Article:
Chemist, Shoah survivor nets Wolf Prizeby LESLIE KATZ, Bulletin Staff
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A U.C. Berkeley professor who was saved from the Nazis by Swedish diplomat Raoul Wallenberg has been named a recipient of Israel's 1998 Wolf Foundation Prize in chemistry.
The Wolf Prize, Israel's most prestigious award, is given each year for achievements in science and art. In the prize's 20-year existence, 17 recipients have gone on to win the Nobel Prize.
"I am absolutely delighted," said Gabor Somorjai, who will accept the prize in a Knesset ceremony in May. "It's a very great honor."
Somorjai, 62, got wind of the news Tuesday morning when a former postdoctoral student now teaching in Israel called to congratulate him.
"It was clear it was known in Israel and Europe before it was known in the U.S.," said the Hungarian-born professor, who got official word of the award by fax later on in the day.
Somorjai shares his $100,000 award with Professor Gerhard Ertl of the Fritz-Haber Institute in Berlin. The pair has been cited for contributions to the field of surface science.
A U.C. Berkeley professor since 1964, Samorjai studies inorganic surfaces such as iron and platinum and explores how certain catalysts can be used on those surfaces to generate useful reactions. For example, the professor has examined certain catalyst-surface combinations that help sustain clean air and water, and produce high-octane gasoline.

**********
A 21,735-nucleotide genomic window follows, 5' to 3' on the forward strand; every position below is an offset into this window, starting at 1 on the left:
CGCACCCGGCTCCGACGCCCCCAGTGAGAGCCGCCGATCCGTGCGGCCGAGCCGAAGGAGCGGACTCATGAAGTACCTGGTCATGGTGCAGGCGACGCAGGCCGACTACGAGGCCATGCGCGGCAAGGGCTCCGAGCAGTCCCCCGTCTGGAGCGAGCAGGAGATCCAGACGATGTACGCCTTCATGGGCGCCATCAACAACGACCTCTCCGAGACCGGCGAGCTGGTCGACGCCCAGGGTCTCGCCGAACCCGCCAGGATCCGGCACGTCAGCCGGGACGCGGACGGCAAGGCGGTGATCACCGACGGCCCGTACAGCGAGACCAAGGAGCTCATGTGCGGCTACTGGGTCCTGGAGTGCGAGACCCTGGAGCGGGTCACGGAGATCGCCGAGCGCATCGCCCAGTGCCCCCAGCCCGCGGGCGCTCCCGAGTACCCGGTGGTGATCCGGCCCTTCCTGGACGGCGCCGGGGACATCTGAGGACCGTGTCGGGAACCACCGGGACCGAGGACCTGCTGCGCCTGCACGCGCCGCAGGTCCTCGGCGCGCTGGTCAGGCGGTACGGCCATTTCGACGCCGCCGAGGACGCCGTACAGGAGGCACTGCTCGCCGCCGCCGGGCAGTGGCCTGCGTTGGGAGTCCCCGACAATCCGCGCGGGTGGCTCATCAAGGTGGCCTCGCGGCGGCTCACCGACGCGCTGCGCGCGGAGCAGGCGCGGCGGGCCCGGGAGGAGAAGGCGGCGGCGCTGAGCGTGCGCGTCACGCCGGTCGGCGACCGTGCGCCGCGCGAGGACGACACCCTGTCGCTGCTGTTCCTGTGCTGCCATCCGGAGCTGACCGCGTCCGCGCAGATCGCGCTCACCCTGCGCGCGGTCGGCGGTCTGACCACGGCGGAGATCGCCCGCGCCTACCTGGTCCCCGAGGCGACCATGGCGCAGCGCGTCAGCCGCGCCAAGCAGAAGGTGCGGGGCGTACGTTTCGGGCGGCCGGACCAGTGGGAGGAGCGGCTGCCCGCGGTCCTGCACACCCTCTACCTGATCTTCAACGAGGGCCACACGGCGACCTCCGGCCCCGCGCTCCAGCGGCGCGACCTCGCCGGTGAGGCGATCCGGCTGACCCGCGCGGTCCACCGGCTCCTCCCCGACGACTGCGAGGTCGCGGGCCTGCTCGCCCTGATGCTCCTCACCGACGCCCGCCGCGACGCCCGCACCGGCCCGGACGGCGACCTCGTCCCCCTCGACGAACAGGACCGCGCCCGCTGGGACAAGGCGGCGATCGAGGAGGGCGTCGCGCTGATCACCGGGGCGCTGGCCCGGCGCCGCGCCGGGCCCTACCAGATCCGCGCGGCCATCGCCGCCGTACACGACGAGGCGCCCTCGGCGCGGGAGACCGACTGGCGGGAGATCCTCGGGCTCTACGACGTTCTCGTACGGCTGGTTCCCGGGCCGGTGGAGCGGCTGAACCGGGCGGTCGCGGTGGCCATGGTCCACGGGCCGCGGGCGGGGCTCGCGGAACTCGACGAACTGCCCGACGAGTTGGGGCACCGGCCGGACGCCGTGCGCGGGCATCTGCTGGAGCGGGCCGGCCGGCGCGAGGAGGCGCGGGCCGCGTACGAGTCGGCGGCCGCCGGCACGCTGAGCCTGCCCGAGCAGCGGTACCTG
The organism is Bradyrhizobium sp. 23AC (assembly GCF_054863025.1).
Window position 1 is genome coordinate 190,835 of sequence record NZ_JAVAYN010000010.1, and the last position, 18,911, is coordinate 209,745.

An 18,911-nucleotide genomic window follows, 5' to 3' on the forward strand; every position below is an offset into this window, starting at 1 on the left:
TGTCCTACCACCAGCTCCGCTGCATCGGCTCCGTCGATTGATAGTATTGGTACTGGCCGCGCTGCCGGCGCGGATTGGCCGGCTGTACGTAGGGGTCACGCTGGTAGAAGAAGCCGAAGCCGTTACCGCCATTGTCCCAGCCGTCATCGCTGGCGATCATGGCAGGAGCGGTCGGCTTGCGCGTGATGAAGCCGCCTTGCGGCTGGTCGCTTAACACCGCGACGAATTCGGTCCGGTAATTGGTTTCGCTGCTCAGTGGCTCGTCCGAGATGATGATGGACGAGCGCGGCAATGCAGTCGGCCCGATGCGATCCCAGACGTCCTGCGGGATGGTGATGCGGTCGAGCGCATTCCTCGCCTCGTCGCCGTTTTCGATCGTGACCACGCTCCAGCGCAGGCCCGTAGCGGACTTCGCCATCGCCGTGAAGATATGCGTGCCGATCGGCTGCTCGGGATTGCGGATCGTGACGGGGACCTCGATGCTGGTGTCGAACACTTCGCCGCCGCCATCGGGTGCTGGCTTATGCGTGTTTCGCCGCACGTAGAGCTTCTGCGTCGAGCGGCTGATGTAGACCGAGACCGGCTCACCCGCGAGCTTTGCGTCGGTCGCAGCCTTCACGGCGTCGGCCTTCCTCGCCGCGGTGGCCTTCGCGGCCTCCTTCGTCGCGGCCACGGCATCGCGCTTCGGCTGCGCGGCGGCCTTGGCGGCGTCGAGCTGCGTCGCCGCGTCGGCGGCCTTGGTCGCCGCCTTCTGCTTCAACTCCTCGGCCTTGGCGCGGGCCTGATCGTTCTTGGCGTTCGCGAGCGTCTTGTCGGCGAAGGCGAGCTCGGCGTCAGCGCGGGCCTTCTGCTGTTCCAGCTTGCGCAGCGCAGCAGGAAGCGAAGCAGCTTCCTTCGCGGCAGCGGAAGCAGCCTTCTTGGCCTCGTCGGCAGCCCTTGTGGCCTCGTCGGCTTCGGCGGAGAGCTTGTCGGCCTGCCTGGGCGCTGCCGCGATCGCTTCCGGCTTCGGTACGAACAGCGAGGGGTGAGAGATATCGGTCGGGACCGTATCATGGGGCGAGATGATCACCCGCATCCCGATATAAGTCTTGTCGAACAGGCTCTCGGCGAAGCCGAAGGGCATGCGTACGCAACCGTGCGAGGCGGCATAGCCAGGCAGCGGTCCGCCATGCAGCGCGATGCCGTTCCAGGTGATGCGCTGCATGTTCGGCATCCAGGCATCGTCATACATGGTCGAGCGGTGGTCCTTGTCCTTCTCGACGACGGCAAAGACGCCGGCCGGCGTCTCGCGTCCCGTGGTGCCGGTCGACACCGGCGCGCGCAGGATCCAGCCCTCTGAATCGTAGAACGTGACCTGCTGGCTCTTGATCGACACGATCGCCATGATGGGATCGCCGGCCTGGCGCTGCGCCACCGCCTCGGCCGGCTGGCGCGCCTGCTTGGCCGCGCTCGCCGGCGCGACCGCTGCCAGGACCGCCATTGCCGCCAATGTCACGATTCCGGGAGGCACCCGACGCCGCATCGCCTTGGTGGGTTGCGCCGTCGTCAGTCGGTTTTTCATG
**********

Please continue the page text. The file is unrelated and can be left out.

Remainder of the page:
"A catalyst can do things that are good for you and can do things that are bad for you," he said. "I'm focusing on those things that are good for you."
Born in Budapest in 1935, Somorjai was a child when World War II broke out. His mother managed to secure the assistance of Wallenberg, a diplomat in Budapest in 1944 who issued diplomatic passports to more than 30,000 Hungarian Jews, thus preventing the Nazis from deporting them to death camps.
"He did things that were very unique in that age and that time," said Somorjai. "He's clearly one of the most important humanitarians of the 20th century."
Wallenberg saved Somorjai, his mother and sister. The professor's father, who was imprisoned in a labor camp, also survived. Much of his extended family, however, was exterminated.
Though young at the time of the war, Somorjai says its lingering effects color his perspective. "It sharpens your survival instincts; it also sharpens your judgment and decision making," said the professor, who belongs to Congregation Beth El in Berkeley.
A fourth-year student of chemical engineering at the outbreak of the Hungarian revolution in 1956, Somorjai left Hungary and immigrated to the United States that year. He received his Ph.D. from U.C. Berkeley in 1960 and became an American citizen two years later.
In his career as a scientist, Somorjai has educated more than 90 Ph.D. students and written more than 700 scientific papers. In addition to teaching at U.C. Berkeley, he also serves as a senior scientist in the material sciences division of Lawrence Livermore Laboratory.
Surprisingly, as a young man, "I wanted to be a historian," he said, "but it was clear it was much easier and likely to make a living in chemistry."
Somorjai has received many honors for his work as a chemist. He said the Wolf Prize is particularly significant to him because "it's the major award Israel gives to a scientist."
Asked how he plans to use his share of the prize money, Somorjai paused for a moment. "Probably paying off some my mortgage," he said.
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